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Dear Real Recruiter,

If you're rejected from a position during the resume review stage, is it tacky to ask for an informational interview anyway—just in case something opens up later?

Defeated and Determined

Dear Defeated and Determined,

I’d encourage you to start by asking yourself: What do you have to lose?

Sure, you could run the risk of coming across as a little too persistent. But, the good news is that there are strategies you can use to mitigate that possibility.

So, I’d say to go for it and ask for that informational interview—but, go for it strategically, of course. There are a couple of things that I recommend you keep in mind.

1. Think Carefully About Who You Reach Out to

For starters, it’s best to ask someone other than the recruiter or the person who just sent you a rejection letter.

One, they may doubt your intentions and say no preventively (at one point I entirely stopped taking calls from people we had recently rejected).

Two, if you really want to gain more information about the company or position to help you in a future application, finding someone in the specific department you’re applying for is a better fit.

2. Have a Legitimate Reason

Obviously, one of your goals is to form relationships and increase your chances of landing a job there in the future.

But, that really shouldn’t be the primary reason you’re getting in touch—you need to have a worthwhile reason to speak to this person.

Informational interviews should not be used to ask for a job or convince someone to consider you for a future position. Prepare a list of questions about the company or the individual, and frame your ask to make it very clear why you want to speak to this specific person.

3. Be Honest

While you shouldn’t approach this person in hopes of them reconsidering your employment, it’s best to be upfront about the fact that you were recently rejected.

Being transparent helps you avoid coming across as if you’re trying to back channel your way into that job you wanted.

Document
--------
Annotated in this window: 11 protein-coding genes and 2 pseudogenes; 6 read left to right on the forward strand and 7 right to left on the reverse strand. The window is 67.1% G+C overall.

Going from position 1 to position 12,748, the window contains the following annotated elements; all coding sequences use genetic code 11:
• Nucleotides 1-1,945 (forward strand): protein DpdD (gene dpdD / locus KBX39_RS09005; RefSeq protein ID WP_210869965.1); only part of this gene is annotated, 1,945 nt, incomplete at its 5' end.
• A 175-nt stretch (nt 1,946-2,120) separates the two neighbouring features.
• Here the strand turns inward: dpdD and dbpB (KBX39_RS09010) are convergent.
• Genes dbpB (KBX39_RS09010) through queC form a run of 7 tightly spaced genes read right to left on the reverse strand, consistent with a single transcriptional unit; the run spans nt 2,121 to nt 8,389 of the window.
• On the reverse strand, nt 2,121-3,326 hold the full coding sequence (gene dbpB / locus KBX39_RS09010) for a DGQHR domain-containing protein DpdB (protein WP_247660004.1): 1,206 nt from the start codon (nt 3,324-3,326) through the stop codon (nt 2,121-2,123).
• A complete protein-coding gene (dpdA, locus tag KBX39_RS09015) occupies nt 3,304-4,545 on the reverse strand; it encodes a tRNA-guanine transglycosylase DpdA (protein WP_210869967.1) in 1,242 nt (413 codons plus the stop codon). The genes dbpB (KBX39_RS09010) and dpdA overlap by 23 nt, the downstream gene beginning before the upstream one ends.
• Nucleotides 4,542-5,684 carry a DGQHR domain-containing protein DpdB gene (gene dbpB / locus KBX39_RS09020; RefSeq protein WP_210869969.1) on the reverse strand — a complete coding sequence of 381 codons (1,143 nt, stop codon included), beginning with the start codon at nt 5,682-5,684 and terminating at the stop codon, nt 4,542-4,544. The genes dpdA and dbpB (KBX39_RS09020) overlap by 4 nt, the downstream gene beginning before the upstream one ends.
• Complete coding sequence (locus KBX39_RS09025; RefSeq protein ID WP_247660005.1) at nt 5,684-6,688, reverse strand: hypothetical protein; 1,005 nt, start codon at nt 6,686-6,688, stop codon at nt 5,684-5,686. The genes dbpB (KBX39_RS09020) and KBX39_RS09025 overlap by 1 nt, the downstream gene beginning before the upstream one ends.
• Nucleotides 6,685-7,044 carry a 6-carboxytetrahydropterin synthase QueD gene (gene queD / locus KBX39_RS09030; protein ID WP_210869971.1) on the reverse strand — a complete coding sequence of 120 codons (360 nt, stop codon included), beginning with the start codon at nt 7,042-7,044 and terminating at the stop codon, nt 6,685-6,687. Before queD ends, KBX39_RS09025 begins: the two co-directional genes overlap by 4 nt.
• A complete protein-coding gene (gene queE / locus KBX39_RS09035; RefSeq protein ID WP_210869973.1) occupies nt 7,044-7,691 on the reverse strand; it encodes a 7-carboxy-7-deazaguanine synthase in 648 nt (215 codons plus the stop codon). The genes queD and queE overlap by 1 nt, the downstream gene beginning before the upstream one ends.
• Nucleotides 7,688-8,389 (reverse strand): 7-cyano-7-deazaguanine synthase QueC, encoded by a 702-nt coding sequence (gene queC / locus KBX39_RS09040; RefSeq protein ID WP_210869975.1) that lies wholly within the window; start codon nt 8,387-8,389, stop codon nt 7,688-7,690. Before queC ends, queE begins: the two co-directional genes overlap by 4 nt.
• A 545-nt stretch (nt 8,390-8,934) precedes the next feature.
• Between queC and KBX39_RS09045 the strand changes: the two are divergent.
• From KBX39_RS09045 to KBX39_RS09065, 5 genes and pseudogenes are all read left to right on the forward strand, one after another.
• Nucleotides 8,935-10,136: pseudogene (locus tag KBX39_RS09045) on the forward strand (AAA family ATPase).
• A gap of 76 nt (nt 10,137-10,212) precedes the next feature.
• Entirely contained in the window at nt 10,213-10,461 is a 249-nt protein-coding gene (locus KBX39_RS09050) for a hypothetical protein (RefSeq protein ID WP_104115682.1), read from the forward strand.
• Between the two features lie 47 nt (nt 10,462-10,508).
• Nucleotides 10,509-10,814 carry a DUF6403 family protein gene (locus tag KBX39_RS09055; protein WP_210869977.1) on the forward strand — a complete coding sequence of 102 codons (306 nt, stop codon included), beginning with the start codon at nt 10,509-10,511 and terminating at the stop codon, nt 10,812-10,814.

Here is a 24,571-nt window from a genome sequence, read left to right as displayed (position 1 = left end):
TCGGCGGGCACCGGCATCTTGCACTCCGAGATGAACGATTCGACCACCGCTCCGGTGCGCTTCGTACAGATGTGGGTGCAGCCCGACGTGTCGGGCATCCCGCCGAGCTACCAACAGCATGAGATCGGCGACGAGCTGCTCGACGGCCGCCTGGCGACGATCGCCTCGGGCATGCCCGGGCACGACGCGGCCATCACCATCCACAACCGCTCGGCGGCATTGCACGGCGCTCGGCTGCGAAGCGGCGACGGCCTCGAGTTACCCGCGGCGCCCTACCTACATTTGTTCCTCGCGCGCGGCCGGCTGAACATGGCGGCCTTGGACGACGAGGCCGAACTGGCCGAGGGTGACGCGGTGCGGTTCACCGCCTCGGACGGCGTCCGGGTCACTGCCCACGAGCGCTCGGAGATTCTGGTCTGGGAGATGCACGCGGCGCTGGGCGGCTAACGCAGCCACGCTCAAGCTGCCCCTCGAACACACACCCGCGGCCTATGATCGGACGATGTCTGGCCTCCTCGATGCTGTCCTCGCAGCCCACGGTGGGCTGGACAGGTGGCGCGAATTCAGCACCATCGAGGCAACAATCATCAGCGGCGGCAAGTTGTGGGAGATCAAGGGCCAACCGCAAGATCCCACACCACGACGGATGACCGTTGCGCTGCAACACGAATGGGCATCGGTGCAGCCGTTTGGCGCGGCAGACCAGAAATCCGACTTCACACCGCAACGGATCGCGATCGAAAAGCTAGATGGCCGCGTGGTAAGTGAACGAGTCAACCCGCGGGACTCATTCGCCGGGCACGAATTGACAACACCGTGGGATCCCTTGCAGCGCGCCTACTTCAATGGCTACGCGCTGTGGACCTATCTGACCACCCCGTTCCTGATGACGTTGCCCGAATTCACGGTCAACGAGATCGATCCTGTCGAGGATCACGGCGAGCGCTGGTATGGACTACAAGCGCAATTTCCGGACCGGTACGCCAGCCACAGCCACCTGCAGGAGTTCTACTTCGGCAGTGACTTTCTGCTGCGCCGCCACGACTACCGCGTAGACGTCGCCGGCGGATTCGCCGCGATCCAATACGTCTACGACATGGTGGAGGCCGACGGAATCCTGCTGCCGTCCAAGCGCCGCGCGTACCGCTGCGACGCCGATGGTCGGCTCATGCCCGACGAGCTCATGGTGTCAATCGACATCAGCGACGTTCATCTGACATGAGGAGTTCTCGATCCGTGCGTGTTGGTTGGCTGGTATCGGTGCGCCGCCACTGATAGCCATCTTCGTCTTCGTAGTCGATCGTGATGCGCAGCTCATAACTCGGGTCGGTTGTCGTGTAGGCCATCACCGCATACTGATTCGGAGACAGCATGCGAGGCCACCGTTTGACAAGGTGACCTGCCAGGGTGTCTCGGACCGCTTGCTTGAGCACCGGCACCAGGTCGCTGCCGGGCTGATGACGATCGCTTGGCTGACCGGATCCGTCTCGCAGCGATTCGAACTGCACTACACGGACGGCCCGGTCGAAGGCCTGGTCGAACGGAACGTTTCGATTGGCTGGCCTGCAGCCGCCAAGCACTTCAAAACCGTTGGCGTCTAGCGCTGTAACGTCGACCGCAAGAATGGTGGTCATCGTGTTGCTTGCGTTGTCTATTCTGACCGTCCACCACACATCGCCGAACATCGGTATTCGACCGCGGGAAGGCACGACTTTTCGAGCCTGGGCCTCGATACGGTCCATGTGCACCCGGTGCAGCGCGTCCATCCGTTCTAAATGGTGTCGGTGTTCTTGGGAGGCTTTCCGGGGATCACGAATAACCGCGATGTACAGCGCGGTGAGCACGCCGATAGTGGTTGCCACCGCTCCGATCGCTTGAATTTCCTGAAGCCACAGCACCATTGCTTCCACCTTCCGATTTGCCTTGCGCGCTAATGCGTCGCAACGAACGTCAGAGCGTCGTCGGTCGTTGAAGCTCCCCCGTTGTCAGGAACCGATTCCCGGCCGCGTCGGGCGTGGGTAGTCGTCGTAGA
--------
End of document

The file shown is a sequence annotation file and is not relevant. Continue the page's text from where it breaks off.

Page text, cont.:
Remember, people agree to informational interviews because they want to help. Talking about our experience or company is a request almost all of us can grant, but a request to reconsider a candidate is something few people can make happen. If you’re clear about your intention, your likelihood of success will go up.

Putting it All Together

Hi Sarah,

I found your name on LinkedIn when searching for people who work in product at Netflix.

I hope you don’t mind me reaching out. Full transparency, I was recently rejected from a product manager position at Netflix.

Don’t worry, I’m not reaching out to ask you to reconsider. Instead, I saw on LinkedIn that you made the switch from non-profit to for-profit. I’m currently attempting to make that same jump and I wanted to ask about your experience and best practices for doing so.

I’d also love to know more about what working at Netflix is like and what makes someone successful there, so that I can better align my experience in a potential future application. Would you be open for a 30-minute phone call this week?

Thank you for considering,

You’ll note that Jane hit every point in this short, succinct email:

  • Reaching out to someone other than the recruiter: a person in product
  • Being transparent about the goals: “I’m not asking you to reconsider…”
  • Explaining why she wants to speak to Sarah: “I wanted to ask you about your experience…”

Consider this a template to writing your own. And remember that while it can seem a little awkward to ask for one with an employer who just rejected you, it’s not as out-of-the-norm as you might think—and it could be just what you need to score a position with that company next time!

This article is part of our Ask an Expert series—a column dedicated to helping you tackle your biggest career concerns. Our experts are excited to answer all of your burning questions, and you can submit one by emailing us at editor(at)themuse(dot)com and using Ask a Real Recruiter in the subject line.

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